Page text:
Edward Hickling Bradford was born on June 9, 1948, in Boston, Massachusetts, to Charles Frederick Bradford (1806-1887) and Eliza Edes [Hickling] Bradford (1825-1916). After graduating from Harvard College with an A.B. in 1869, Bradford had a brief career in business. He soon decided to pursue a career in medicine instead. He graduated from Harvard Medical School in 1873. He then traveled to Europe, where he studied in Vienne, Paris, Berlin, Strasburg, and London. Upon returning to the United States in 1875, he went to New York to study with the surgeon Dr. Charles Fayette Taylor. He joined the staff of the Boston Dispensary in 1876 and Boston Children's Hospital in 1878. While he was there he became interested in orthopedics, which soon became the focus of his work. He later worked at the House of the Good Samaritan for many years with Dr. Buckminster Brown. Brown was the chair of the institution, which specialized in bone and joint diseases of children. Bradford eventually succeeded Brown as the chair.

Bradford joined the faculty at Harvard Medical School in 1880 as a clinical instructor in orthopedic surgery. He then became an instructor in surgery in 1886. He was promoted to assistant professor of Orthopedics in 1893, and he became the first full professor of Orthopedic Surgery in 1903. In 1912 he retired from teaching and became the 12th Dean of the Faculty of Medicine. He served in this position for six years, and then became Overseer of Harvard College. He retired from this position in 1925.

In 1890, Bradford published the text "Orthopedic Surgery" with Dr. Robert B. Lovett, which was considered the standard work on the subject for many years. He was influential in founding the American Orthopedic Association and served as its third president in 1889. In 1893, Bradford founded the Industrial School for Crippled and Deformed Children with Dr. Augustus Thorndike. This was the first school for children with physical disabilities in the United States. The name was later changed to Cotting School and the campus was moved to Lexington, Massachusetts, where the school continues to operate.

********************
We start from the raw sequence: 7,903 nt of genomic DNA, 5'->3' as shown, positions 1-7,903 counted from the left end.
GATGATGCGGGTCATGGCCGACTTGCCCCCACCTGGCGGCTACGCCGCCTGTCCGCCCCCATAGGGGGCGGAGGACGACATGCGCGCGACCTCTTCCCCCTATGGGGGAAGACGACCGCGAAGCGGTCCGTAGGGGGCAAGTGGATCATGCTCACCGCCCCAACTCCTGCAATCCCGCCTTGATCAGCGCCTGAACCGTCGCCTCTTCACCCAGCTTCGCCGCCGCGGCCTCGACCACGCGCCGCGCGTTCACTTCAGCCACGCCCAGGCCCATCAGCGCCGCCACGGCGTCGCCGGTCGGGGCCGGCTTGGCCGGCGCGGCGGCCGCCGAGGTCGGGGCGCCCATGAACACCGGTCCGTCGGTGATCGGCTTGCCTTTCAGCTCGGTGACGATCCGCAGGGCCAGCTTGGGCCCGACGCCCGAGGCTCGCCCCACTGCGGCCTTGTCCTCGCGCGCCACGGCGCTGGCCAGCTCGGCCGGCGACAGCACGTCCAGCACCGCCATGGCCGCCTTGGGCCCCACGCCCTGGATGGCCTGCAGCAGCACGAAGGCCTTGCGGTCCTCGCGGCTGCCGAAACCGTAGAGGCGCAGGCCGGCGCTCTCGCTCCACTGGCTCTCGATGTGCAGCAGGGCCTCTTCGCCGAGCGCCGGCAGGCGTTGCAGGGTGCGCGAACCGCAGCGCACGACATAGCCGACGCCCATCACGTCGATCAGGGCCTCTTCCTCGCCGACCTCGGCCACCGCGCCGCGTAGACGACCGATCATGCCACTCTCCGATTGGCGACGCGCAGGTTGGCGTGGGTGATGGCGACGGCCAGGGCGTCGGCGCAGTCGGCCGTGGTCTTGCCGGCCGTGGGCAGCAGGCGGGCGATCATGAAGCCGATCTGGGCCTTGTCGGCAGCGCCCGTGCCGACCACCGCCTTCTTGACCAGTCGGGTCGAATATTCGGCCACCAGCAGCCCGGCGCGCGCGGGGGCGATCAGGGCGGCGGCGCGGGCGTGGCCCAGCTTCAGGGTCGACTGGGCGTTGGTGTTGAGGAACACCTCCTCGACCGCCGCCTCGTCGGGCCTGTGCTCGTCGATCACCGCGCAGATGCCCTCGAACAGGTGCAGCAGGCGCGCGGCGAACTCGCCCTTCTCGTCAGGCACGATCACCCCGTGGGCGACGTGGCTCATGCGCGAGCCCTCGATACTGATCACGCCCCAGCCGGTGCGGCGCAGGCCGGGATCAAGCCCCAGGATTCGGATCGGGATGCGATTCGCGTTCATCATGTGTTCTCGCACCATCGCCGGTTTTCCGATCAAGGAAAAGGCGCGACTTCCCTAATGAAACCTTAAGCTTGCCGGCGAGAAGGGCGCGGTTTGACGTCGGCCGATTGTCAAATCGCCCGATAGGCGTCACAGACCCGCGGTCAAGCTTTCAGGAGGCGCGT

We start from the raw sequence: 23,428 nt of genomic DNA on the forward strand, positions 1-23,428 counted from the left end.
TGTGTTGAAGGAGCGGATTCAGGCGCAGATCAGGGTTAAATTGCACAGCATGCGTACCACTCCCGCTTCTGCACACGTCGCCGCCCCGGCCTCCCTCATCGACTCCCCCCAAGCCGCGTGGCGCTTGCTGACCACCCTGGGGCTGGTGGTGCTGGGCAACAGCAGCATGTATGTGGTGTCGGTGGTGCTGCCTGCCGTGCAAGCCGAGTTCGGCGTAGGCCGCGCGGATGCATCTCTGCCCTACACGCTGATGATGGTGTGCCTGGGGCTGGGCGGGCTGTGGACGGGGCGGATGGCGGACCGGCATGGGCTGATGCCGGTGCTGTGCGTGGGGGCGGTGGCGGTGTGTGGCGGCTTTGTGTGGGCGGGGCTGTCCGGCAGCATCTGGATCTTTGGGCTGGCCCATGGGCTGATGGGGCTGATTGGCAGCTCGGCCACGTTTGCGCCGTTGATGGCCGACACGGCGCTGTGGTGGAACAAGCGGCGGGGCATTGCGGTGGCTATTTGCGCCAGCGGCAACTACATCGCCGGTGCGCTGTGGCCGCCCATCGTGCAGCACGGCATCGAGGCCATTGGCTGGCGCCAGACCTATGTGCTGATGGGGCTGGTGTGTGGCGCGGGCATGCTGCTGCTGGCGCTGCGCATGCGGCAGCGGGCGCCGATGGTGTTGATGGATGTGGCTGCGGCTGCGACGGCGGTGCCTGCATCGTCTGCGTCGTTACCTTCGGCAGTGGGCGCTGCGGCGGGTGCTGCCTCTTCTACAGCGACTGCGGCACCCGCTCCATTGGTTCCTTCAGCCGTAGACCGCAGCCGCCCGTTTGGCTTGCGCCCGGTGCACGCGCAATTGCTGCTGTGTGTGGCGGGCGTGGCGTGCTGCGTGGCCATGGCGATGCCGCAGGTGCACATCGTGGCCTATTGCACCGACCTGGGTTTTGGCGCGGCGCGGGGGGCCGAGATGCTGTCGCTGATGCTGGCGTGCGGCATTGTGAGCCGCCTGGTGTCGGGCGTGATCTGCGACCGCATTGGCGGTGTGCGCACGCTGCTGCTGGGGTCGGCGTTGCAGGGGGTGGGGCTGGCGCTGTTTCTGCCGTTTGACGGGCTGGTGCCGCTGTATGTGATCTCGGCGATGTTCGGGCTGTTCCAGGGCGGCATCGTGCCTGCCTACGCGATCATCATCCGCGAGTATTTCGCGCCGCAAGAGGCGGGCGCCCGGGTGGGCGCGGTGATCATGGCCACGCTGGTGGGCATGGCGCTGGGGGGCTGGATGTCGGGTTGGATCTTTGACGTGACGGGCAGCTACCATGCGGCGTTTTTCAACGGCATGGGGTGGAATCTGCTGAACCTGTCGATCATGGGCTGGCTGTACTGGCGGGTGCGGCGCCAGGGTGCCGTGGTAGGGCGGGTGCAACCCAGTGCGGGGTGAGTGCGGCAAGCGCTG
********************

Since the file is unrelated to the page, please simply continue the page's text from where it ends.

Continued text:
Edward Hickling Bradford married Edith Fiske in 1900. They had four children: Robert Fiske Bradford (1902-1983), Edward Hickling Bradford (1904-1970), Charles Hickling Bradford (1904-2000), and Elizabeth Bradford (1906-2007). He died suddenly of a cerebral hemorrhage on May 7, 1926.

Immediate Source of Acquisition

This set of orthopedic leg braces was given to the Warren Anatomical Museum by Dr. Lloyd T. Brown on February 15, 1943. These braces were most likely used by Lloyd T. Brown himself throughout his childhood in order to treat club foot. The braces were used from 1880-1898, with the majority being used before 1885.

Processing Information

These objects were processed as part of the Warren Anatomical Museum's 2019 LEAN project "Maximizing Cataloging Output for the Warren Anatomical Museum Instrumentation Backlog Through Minimal Processing."

Repository Details

Part of the Center for the History of Medicine (Francis A. Countway Library of Medicine) Repository